Though Chris Bell still faces sentencing in August, his lawyer said the former Nittany Lion wide receiver is satisfied with a plea deal that will allow him to serve just two years' probation.
"Chris wanted to take responsibility for doing something wrong," Bell's attorney, Anthony De Boef, said yesterday.
Bell was charged April 7 with terroristic threats, simple assault, reckless endangerment, disorderly conduct and harassment after police said he threatened teammate Devon Still with a knife in the Pollock Dining Commons. The two were fighting over a cell phone case Still accused Bell of taking from him earlier on April 7.
Bell pulled the 8-inch blade out of his sleeve, according to court documents.
A sentence of two years' probation is within the normal range for Bell, given Tuesday's plea to a first-degree misdemeanor count of terroristic threats, De Boef said.
"It was just a very normal resolution for a case with misdemeanors," he said.
Though both Bell and the commonwealth agreed on his plea deal and the sentence attached to it, he could face fines or community service when sentenced by Centre County Judge Bradley Lunsford on Aug. 29, Centre County District Attorney Michael Madeira said Wednesday.
However, De Boef doesn't think Bell will receive a harsher punishment.
"I don't expect anything other than the plea agreement," he said.
Bell and fellow player Phil Taylor had been suspended from the football team in February because of off-the-field incidents and academic reasons, according to an athletic department press release. After the knife incident, Bell was suspended from the team permanently. On April 9, he was barred from campus "due to the violent nature of the allegations against him," Penn State spokeswoman Lisa Powers told the Collegian in April.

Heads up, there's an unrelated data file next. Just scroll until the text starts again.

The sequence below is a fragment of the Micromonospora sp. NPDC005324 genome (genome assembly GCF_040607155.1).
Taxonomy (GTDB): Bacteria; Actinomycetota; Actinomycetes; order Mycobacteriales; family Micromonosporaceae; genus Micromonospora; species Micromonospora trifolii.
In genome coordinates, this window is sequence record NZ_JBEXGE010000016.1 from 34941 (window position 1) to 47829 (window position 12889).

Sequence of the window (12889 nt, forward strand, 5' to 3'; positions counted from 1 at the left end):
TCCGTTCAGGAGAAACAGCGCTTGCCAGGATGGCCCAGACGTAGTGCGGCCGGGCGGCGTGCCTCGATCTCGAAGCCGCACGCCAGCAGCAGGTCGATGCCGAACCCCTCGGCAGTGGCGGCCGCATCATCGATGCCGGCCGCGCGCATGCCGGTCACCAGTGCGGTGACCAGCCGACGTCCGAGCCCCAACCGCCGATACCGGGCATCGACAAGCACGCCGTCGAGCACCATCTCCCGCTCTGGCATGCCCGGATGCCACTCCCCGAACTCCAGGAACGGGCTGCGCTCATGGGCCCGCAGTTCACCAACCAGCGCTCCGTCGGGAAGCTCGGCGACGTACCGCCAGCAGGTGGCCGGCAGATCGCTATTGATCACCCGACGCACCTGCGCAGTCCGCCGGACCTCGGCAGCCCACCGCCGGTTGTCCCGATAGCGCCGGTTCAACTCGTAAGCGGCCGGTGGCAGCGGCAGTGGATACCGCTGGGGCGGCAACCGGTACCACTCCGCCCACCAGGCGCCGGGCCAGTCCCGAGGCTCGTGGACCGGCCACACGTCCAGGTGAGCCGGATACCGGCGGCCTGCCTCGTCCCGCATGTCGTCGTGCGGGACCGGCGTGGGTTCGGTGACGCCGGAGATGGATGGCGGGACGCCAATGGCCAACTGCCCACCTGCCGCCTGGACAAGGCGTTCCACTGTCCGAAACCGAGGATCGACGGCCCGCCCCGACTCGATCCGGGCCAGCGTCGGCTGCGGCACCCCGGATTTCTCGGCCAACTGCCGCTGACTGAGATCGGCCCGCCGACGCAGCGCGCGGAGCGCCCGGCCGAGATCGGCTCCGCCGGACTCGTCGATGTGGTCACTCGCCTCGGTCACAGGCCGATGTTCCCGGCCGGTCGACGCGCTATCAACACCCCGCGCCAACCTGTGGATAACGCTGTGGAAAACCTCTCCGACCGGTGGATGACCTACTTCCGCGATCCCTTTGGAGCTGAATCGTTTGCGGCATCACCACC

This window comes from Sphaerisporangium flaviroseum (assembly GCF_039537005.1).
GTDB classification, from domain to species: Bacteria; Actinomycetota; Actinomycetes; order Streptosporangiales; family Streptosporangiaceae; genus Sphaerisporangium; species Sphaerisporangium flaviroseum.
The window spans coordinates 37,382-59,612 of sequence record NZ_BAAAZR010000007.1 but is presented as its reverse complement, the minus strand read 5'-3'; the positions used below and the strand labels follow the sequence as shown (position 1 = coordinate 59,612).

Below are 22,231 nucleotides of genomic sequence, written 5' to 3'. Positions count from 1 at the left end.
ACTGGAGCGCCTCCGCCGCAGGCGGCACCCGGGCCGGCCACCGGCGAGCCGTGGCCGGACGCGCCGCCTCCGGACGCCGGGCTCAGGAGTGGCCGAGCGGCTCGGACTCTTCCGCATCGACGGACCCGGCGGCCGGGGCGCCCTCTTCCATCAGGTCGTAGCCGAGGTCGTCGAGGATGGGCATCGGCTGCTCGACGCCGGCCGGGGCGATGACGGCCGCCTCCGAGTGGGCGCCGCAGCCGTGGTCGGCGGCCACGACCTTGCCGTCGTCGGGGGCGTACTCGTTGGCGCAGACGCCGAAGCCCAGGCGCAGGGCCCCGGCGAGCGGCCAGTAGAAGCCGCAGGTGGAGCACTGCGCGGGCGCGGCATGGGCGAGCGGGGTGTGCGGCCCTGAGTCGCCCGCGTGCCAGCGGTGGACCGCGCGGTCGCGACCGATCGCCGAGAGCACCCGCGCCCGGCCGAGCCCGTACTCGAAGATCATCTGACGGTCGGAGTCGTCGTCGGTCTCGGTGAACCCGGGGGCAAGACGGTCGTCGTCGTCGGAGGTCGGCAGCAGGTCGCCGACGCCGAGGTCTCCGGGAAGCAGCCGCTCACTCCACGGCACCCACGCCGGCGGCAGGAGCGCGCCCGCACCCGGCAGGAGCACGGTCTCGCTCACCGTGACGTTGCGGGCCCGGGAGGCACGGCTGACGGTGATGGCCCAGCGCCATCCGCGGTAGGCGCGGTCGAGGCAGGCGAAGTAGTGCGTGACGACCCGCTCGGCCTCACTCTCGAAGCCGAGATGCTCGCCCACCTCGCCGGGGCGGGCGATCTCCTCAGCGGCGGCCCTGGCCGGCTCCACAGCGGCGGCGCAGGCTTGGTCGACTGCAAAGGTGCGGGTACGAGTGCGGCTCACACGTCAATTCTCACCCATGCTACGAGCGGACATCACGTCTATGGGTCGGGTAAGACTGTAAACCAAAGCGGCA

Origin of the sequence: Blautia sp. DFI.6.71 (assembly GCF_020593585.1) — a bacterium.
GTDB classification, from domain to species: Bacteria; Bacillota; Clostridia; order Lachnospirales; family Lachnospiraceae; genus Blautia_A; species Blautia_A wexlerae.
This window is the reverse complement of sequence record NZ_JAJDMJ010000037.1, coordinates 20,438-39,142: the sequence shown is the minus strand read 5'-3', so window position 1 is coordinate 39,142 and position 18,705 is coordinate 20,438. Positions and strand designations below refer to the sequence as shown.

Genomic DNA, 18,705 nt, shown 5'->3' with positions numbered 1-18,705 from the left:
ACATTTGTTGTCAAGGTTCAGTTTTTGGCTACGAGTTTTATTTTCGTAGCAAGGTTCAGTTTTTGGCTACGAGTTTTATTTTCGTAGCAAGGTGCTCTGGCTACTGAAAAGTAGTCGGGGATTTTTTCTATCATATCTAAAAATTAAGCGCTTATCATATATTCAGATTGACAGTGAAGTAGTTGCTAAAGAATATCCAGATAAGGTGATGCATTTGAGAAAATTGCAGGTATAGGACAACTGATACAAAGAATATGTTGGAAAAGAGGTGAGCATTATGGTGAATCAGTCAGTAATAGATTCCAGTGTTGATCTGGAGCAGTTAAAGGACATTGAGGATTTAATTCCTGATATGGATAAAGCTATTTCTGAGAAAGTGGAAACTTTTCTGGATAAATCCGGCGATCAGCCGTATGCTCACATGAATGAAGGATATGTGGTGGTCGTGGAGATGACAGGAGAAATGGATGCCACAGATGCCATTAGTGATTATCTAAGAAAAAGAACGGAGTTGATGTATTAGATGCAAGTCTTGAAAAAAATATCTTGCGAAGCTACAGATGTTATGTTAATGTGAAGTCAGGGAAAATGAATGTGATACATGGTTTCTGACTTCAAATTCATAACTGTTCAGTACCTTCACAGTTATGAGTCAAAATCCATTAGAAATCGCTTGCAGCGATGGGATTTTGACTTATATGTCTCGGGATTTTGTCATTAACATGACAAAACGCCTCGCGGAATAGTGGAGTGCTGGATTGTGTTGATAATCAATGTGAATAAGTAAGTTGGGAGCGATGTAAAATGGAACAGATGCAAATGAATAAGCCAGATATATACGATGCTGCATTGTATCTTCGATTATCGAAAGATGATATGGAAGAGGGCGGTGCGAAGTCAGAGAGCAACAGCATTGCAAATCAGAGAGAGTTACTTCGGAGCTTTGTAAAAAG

Powers said yesterday Bell has been indefinitely expelled from the university and is still barred from campus because he never went before the Office of Judicial Affairs.
Penn State's Football Communications and Branding Director Guido D'Elia said yesterday he doubted Bell would ever be allowed back on the Penn State football team, though he didn't know the details.
At the Big Ten media day in Chicago yesterday, Joe Paterno and Bell's former teammates declined to comment on the case.
Bell has since enrolled at Norfolk State University in his native Virginia, Norfolk State sports information director Matt Michalec told The Daily Collegian in June.
The move was a natural one for Bell following his troubles at Penn State, De Boef said.
"He's doing well; he's in school," De Boef said. "He's closer to home, and he's got good support down there."